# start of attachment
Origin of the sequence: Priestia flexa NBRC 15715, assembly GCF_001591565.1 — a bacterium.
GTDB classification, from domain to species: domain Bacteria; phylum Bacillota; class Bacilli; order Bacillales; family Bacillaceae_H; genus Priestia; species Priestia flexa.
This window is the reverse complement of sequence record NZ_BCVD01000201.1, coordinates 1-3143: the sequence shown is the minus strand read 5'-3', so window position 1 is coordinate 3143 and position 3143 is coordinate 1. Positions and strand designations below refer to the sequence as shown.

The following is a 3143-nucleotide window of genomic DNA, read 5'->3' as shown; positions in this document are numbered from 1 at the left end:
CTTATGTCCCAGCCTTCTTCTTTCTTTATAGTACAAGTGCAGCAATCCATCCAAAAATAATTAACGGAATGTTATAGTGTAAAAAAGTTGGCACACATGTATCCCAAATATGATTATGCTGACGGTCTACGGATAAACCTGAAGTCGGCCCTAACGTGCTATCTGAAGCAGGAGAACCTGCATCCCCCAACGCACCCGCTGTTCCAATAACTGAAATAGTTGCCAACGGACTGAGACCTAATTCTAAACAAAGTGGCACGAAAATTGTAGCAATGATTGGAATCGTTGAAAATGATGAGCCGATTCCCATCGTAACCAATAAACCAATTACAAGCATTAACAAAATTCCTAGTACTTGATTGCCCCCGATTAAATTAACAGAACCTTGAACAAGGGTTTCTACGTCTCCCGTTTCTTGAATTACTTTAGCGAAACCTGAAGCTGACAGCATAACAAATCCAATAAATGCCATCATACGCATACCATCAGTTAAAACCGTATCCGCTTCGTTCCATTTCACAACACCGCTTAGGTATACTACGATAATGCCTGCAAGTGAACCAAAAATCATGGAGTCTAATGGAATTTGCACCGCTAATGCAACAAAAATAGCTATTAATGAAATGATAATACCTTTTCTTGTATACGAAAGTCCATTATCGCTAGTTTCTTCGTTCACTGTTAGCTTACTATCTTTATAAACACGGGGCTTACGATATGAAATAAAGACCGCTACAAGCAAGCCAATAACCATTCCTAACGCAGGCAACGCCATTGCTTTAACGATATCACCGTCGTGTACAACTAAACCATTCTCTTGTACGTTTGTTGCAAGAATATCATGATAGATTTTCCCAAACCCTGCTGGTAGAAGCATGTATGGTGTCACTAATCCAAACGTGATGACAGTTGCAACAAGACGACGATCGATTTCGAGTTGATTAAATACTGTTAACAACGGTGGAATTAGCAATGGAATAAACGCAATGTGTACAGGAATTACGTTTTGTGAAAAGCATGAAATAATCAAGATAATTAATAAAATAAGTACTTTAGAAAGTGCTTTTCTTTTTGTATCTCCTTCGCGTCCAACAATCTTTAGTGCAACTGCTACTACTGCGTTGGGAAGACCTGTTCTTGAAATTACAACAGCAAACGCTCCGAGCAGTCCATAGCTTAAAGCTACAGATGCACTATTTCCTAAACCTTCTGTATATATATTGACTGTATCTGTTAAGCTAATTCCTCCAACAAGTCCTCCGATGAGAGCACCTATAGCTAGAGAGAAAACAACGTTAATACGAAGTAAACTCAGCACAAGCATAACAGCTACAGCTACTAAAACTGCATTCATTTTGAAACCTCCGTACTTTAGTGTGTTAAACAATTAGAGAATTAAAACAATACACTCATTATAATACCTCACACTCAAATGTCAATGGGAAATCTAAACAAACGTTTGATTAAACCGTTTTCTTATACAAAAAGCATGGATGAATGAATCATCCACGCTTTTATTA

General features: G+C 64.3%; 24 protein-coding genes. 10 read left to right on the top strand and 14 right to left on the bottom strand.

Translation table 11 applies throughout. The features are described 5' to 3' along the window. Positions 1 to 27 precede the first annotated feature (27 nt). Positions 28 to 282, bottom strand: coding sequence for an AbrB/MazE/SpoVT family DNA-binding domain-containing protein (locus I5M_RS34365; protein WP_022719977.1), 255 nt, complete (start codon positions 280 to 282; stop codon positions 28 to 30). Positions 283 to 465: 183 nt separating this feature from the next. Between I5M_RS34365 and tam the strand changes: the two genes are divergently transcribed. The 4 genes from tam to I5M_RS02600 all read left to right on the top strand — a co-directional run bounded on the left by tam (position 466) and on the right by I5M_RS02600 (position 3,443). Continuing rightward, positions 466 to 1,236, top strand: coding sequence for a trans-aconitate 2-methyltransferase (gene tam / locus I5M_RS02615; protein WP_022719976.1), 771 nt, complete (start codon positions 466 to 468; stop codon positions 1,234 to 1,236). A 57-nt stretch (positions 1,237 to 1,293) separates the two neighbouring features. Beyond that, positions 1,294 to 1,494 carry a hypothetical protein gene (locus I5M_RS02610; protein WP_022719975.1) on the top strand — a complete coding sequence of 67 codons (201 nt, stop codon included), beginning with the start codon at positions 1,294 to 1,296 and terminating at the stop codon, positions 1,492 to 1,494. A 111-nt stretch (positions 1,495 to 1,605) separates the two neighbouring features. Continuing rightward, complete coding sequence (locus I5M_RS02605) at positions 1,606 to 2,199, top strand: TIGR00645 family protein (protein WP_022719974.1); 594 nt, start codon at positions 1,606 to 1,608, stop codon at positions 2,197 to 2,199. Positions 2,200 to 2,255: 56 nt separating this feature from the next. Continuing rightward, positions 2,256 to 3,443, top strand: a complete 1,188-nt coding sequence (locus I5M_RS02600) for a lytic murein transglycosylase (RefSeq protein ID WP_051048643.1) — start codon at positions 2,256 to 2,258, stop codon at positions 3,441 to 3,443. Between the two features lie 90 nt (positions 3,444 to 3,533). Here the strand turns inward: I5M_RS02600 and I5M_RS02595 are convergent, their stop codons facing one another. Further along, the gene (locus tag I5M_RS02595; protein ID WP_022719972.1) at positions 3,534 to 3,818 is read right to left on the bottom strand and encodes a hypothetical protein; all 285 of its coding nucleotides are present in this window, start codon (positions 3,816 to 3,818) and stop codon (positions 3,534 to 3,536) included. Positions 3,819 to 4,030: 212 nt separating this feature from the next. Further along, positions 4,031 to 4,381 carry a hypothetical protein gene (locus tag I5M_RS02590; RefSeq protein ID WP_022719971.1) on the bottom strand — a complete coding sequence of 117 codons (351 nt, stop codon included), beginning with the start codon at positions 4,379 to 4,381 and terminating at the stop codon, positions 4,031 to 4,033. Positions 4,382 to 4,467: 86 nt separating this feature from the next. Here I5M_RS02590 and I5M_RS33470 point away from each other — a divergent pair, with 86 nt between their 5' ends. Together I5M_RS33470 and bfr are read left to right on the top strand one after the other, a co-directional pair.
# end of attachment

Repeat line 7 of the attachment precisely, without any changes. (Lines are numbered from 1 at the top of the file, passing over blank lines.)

Translation table 11 applies throughout. The features are described 5' to 3' along the window. Positions 1 to 27 precede the first annotated feature (27 nt). Positions 28 to 282, bottom strand: coding sequence for an AbrB/MazE/SpoVT family DNA-binding domain-containing protein (locus I5M_RS34365; protein WP_022719977.1), 255 nt, complete (start codon positions 280 to 282; stop codon positions 28 to 30). Positions 283 to 465: 183 nt separating this feature from the next. Between I5M_RS34365 and tam the strand changes: the two genes are divergently transcribed. The 4 genes from tam to I5M_RS02600 all read left to right on the top strand — a co-directional run bounded on the left by tam (position 466) and on the right by I5M_RS02600 (position 3,443). Continuing rightward, positions 466 to 1,236, top strand: coding sequence for a trans-aconitate 2-methyltransferase (gene tam / locus I5M_RS02615; protein WP_022719976.1), 771 nt, complete (start codon positions 466 to 468; stop codon positions 1,234 to 1,236). A 57-nt stretch (positions 1,237 to 1,293) separates the two neighbouring features. Beyond that, positions 1,294 to 1,494 carry a hypothetical protein gene (locus I5M_RS02610; protein WP_022719975.1) on the top strand — a complete coding sequence of 67 codons (201 nt, stop codon included), beginning with the start codon at positions 1,294 to 1,296 and terminating at the stop codon, positions 1,492 to 1,494. A 111-nt stretch (positions 1,495 to 1,605) separates the two neighbouring features. Continuing rightward, complete coding sequence (locus I5M_RS02605) at positions 1,606 to 2,199, top strand: TIGR00645 family protein (protein WP_022719974.1); 594 nt, start codon at positions 1,606 to 1,608, stop codon at positions 2,197 to 2,199. Positions 2,200 to 2,255: 56 nt separating this feature from the next. Continuing rightward, positions 2,256 to 3,443, top strand: a complete 1,188-nt coding sequence (locus I5M_RS02600) for a lytic murein transglycosylase (RefSeq protein ID WP_051048643.1) — start codon at positions 2,256 to 2,258, stop codon at positions 3,441 to 3,443. Between the two features lie 90 nt (positions 3,444 to 3,533). Here the strand turns inward: I5M_RS02600 and I5M_RS02595 are convergent, their stop codons facing one another. Further along, the gene (locus tag I5M_RS02595; protein ID WP_022719972.1) at positions 3,534 to 3,818 is read right to left on the bottom strand and encodes a hypothetical protein; all 285 of its coding nucleotides are present in this window, start codon (positions 3,816 to 3,818) and stop codon (positions 3,534 to 3,536) included. Positions 3,819 to 4,030: 212 nt separating this feature from the next. Further along, positions 4,031 to 4,381 carry a hypothetical protein gene (locus tag I5M_RS02590; RefSeq protein ID WP_022719971.1) on the bottom strand — a complete coding sequence of 117 codons (351 nt, stop codon included), beginning with the start codon at positions 4,379 to 4,381 and terminating at the stop codon, positions 4,031 to 4,033. Positions 4,382 to 4,467: 86 nt separating this feature from the next. Here I5M_RS02590 and I5M_RS33470 point away from each other — a divergent pair, with 86 nt between their 5' ends. Together I5M_RS33470 and bfr are read left to right on the top strand one after the other, a co-directional pair.